Chinese CPI rose to 2.3% year over year in November, up from 1.5% in October. Prices rose 0.4% in the month. Food prices rose driven by rising vegetable prices. Pork prices rose for the month, but are over 30% lower compared to last year. Higher fuel prices and a low base also contributed to the year-over-year increase. Core CPI, excluding food and energy, fell to 1.2% year over year in November, from 1.3%.
Quick look ahead
Canada – Bank of Canada inflation mandate (December 13); Manufacturing sales and CPI (December 15)
The Bank of Canada will renew its agreement with the federal government on its inflation target. The agreement is renewed every five years. Currently, “the Bank of Canada aims to keep inflation at the 2 per cent midpoint of an inflation-control target range of 1 to 3 per cent.” The central bank may explore other methods, such as the average inflation being used by the U.S. Federal Reserve, or the inflation target over the medium term being used by the European Central Bank. There are minimal changes expected, but any changes will be noteworthy as they could have implications in the upcoming rate hike cycle.
Manufacturing sales for October will be released, expected to post an increase of 4.1% according to consensus estimates on motor vehicle and energy products.
CPI is expected to come out at 0.2% for November, mainly on gasoline prices falling in the month. The year-over-year reading would be unchanged at 4.7%.
U.S. – Retail sales and Fed meeting (December 15); Industrial production and Markit PMI (December 16)
A rather heavy week of releases in the U.S., starting with retail sales data for November. Market consensus is for an increase of 0.8%, supported by higher vehicle sales and gasoline sales.
The Fed meeting will be the highlight for the week. Recent communications from Fed officials have favoured an accelerated pace of tapering, which would provide the Fed with the optionality of an earlier rate hike if they feel the need. The word “transitory” may also be dropped from the statement, given Chairman Jerome Powell’s statement in his congressional testimony. A final Summary of Economic Projections the year will be released, in which we could see Fed participants move inflation expectations and the Fed funds rate projections higher.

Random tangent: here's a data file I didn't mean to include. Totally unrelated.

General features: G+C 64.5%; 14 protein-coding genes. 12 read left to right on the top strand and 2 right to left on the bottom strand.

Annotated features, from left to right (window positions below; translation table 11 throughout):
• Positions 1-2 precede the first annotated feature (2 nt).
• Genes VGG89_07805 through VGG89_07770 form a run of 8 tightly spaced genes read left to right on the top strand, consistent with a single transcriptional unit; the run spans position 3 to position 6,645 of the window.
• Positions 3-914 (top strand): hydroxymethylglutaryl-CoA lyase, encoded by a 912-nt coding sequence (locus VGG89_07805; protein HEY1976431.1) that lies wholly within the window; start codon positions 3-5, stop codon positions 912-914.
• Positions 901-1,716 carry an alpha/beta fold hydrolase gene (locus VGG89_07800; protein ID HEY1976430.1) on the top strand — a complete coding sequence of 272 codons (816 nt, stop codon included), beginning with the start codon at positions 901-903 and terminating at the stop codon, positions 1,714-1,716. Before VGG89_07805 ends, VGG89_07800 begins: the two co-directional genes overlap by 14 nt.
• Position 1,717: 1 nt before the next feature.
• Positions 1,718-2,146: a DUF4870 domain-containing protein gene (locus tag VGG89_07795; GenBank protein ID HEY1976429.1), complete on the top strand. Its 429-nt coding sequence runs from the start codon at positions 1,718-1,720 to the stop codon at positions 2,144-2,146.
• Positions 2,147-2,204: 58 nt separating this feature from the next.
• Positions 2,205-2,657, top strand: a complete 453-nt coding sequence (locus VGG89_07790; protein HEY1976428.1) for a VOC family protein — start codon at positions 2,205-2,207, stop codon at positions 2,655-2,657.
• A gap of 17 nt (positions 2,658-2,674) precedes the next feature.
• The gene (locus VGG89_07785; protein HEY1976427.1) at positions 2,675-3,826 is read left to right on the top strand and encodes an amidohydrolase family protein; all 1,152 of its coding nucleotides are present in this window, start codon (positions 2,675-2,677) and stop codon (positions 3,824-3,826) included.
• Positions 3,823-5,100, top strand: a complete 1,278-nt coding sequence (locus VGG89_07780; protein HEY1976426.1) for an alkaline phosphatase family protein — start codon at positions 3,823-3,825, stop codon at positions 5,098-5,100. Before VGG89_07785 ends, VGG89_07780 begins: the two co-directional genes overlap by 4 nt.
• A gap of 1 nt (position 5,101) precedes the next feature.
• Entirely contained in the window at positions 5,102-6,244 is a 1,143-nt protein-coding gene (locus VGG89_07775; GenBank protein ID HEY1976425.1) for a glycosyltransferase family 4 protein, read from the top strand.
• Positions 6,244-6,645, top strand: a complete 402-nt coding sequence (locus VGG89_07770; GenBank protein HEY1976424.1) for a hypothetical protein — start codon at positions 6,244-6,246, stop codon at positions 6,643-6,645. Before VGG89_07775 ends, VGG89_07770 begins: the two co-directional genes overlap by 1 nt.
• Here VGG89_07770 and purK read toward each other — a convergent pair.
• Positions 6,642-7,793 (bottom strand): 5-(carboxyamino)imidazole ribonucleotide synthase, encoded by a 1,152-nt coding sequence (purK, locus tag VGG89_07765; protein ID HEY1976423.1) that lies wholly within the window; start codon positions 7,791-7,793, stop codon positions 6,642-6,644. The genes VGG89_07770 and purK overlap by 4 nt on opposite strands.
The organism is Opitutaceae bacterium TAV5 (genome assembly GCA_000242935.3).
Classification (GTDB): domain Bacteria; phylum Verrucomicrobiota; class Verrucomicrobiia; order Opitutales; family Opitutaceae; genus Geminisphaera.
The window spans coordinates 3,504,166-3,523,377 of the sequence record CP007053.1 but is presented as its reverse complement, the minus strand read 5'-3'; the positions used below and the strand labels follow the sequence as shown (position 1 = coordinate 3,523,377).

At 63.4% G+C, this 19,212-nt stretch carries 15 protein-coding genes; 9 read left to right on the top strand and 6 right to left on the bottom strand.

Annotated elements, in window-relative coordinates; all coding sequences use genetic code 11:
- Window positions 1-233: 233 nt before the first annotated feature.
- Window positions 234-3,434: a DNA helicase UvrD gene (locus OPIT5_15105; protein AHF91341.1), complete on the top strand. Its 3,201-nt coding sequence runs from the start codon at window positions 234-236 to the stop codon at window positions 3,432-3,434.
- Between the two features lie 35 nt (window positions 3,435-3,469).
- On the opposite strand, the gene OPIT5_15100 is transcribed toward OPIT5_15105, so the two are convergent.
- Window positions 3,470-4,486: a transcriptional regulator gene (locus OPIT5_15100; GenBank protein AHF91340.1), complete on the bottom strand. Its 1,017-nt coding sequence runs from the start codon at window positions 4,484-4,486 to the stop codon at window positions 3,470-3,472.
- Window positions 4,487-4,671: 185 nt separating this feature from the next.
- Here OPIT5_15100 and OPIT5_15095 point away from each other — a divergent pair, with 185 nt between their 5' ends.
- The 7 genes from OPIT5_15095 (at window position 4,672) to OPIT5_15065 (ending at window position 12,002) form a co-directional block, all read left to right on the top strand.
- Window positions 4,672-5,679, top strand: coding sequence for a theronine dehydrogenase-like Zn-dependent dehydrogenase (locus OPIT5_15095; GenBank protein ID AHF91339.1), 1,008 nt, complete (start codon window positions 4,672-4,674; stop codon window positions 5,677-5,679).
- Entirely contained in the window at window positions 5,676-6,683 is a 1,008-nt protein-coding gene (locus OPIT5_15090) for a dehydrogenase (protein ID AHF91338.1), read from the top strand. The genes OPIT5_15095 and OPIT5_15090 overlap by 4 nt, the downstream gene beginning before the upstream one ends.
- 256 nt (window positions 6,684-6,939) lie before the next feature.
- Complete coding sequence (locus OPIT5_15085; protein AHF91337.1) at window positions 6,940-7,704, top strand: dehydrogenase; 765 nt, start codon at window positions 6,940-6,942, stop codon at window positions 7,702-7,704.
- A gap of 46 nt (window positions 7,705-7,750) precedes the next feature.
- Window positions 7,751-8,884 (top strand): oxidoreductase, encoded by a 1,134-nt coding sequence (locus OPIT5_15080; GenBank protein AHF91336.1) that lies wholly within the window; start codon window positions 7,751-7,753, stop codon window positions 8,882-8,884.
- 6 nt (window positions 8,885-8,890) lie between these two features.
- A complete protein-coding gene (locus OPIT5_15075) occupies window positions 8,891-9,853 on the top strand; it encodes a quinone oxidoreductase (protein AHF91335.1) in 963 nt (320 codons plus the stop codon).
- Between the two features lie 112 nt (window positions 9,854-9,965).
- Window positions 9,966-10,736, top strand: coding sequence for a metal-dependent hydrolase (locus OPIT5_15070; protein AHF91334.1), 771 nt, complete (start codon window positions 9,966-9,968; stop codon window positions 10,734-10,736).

Industrial production is expected to increase 0.7% in November, as the automobile sector continues to recover.
Lastly, we have the preliminary results from the Markit purchasing managers’ index survey. Once again, it should reflect strength in the economy, though there is the risk of Omicron, which could weigh on sentiment and activity. As usual, supply chain disruptions, inflationary pressures, and labour shortages will be key indicators to watch.
International – Chinese retail sales and industrial production (December 14); Japanese PMI (December 15); Eurozone PMI, ECB meeting, Bank of England meeting (December 16); Bank of Japan meeting (December 17)
Chinese retail sales and industrial production will be released. The activity data are likely to point toward the economy stabilizing following some weak growth this year.
Furthermore, we have PMI updates from Japan and the eurozone. The main points to watch will be the impact of a renewed coronavirus wave in Europe. Japan, meanwhile, has not seen an upturn in cases, but Omicron could impact sentiment. Supply chain disruptions and price pressures will remain important to watch.
Finally, there are numerous central banks set to meet. The European Central Bank is likely to announce the end of its Pandemic Emergency Purchase Programme, which is set to end in March. However, new projections will be published, which could impact the decision especially given the renewed fourth wave and Omicron variant.
The Bank of England had turned increasingly hawkish in recent months given the high inflation prints. Data releases coming in stronger than expected would have likely increased the central bank’s conviction of a hike coming soon.
The Bank of Japan is expected to keep policy unchanged. The BoJ may, however, opt to extend pandemic-related programs given the Omicron variant. The country is still in early recovery having recently lifted COVID-related restrictions, and inflation remains muted.